The Feature In Older Homes That Could Cause Serious Plumbing Issues

Many people love historic houses, and for good reason — they often have unique architectural details, charming features, and a quirkiness that's often absent in newer homes. These houses also often have a lot of potential for remodels or upgrades that still preserve the original look of the building. Older homes are also popular because they can be cheaper and offer a path to homeownership for people who might not be able to afford a home otherwise. However, the historic charm and affordable cost of some older houses could be hiding serious plumbing problems, including the presence of polybutylene piping.

If you are considering buying an older home or you already live in one, you need to be aware of this feature that could cause critical plumbing issues in the future. Polybutylene piping is associated with high failure rates and can cause major damage in some circumstances. It's important to know what these pipes are, how to tell if your home has them, and what to do if you discover these pipes in your house.

What are polybutylene pipes?

Polybutylene pipes are a type of plastic plumbing piping that was widely used in many homes in the United States and Canada from the late '70s to around 1995. At the time, these pipes were very popular, as they offered several advantages over copper pipes. These included that they were cheap and easy to install. The problem with polyethylene pipes is that they have a tendency to prematurely fail, resulting in serious issues. These pipes can fail when chemicals, such as fluoride and chlorine that are commonly found in city water supplies, interact with the polybutylene, causing the material to become brittle and break down. When this happens, it can cause the pipes to break or leak, resulting in water damage or flooding. Other problems such as exposure to UV light, thawing and unthawing repeatedly, and twisting during installation can all cause these pipes to deteriorate faster as well.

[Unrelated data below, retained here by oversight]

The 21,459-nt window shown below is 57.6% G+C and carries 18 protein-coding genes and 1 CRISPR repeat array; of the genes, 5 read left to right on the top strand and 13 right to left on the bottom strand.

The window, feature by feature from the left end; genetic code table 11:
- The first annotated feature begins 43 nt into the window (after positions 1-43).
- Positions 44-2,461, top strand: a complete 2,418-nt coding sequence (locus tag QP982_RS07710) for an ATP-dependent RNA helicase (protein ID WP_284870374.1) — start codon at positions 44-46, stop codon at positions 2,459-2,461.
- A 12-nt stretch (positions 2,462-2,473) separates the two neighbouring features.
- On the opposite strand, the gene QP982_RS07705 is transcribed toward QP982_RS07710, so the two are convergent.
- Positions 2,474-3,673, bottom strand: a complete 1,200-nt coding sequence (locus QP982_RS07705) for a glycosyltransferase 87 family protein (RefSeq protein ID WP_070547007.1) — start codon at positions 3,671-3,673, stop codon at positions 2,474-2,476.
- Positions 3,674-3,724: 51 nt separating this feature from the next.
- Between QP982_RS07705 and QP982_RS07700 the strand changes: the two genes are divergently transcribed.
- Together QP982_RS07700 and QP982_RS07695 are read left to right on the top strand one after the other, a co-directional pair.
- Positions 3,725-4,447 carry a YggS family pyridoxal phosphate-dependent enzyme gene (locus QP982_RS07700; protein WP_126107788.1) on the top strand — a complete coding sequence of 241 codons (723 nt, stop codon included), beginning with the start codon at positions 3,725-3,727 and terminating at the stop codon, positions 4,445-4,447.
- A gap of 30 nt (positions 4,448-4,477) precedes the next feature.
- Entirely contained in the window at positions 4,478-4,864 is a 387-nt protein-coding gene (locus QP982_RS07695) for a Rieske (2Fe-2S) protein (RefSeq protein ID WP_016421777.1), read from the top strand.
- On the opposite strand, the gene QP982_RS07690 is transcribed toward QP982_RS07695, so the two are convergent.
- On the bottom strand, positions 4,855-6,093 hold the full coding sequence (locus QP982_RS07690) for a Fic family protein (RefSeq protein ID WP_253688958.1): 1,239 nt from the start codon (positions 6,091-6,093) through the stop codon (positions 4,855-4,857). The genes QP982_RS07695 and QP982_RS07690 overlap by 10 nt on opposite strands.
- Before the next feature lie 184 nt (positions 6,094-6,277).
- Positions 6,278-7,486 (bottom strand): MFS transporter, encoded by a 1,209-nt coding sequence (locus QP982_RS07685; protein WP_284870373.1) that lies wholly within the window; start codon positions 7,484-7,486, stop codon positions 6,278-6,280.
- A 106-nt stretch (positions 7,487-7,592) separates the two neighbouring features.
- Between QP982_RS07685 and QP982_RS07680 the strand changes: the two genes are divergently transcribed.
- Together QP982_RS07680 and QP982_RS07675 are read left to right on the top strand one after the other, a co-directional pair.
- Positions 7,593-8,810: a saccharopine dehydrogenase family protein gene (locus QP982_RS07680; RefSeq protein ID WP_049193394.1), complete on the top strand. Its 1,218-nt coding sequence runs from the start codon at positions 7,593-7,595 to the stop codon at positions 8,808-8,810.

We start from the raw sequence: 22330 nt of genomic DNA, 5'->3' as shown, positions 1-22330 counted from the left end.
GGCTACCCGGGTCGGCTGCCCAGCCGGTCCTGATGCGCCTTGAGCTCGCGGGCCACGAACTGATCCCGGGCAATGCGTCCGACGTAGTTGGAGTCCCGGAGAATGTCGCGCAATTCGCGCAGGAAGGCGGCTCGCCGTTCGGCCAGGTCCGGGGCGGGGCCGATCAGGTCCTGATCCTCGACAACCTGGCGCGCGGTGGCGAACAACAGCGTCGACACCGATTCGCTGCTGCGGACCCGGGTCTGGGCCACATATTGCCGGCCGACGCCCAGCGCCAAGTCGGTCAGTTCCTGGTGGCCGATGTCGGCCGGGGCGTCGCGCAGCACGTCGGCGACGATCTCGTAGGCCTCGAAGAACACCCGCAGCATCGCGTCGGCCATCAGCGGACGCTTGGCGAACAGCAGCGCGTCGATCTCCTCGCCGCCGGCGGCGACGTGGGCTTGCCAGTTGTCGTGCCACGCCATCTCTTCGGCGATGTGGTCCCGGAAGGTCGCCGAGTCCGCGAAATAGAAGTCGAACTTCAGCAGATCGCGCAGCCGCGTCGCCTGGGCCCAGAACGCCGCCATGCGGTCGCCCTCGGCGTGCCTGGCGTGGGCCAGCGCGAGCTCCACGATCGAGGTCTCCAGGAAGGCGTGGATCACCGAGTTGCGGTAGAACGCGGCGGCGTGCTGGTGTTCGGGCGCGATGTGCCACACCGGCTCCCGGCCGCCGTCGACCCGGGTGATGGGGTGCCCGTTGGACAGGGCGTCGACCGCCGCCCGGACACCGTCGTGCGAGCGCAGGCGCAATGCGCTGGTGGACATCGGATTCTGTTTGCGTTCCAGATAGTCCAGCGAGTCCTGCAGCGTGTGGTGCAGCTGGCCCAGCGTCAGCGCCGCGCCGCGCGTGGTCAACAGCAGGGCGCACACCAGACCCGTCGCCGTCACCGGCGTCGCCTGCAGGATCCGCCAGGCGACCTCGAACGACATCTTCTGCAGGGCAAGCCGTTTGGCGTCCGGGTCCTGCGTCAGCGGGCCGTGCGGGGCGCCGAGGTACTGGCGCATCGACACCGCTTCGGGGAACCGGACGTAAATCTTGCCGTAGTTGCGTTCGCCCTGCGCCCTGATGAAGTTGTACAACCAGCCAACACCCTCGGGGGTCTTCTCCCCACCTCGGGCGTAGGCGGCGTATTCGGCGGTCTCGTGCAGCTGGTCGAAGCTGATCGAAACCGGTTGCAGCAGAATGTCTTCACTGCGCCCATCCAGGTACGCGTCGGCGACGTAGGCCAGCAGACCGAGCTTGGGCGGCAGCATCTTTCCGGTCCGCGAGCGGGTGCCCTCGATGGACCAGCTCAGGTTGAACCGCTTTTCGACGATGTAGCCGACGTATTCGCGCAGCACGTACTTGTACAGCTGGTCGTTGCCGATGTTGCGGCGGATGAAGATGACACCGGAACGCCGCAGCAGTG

The risk of property damage is so great that some insurers won't cover homeowners who have polyethylene pipes. Due to the issues with this type of plumbing, several manufacturers of the material, including Shell Oil Company, were sued in 1995. The homeowners won a $950 million class action settlement against the chemical companies for damages to their properties resulting from these faulty pipes. As a result, polybutylene pipes are no longer used in homes.

How to know if you have polybutylene pipes and what to do

So, how do you know if you have polybutylene pipes in your home? If your house was built before 2000, there is a good chance that your home has these pipes. Polybutylene piping is often located near sinks, toilets, and water heaters. It's used for water supply but not used for drain, vent, or waste piping. This type of pipe is flexible, unlike copper and other pipes that are rigid. It is usually ½ to 1 inch in diameter and is most commonly colored grey. However, it can also be blue, white, black, or silver. You might also notice the code "PB2110" stamped on the pipes somewhere. If you are unsure if your home has polybutylene piping, it's best to contact a local plumbing company.

Polybutylene pipes deteriorate from the inside out, so you can't tell when they will break. The average lifespan for polybutylene pipes is 10 to 15 years. They also can't be effectively repaired once they start breaking down. Therefore, if your home has these pipes, it's time to replace your plumbing, and this can cost several thousand dollars. So, if you are going to buy or you already own an older home, this is something that you'll want to budget for.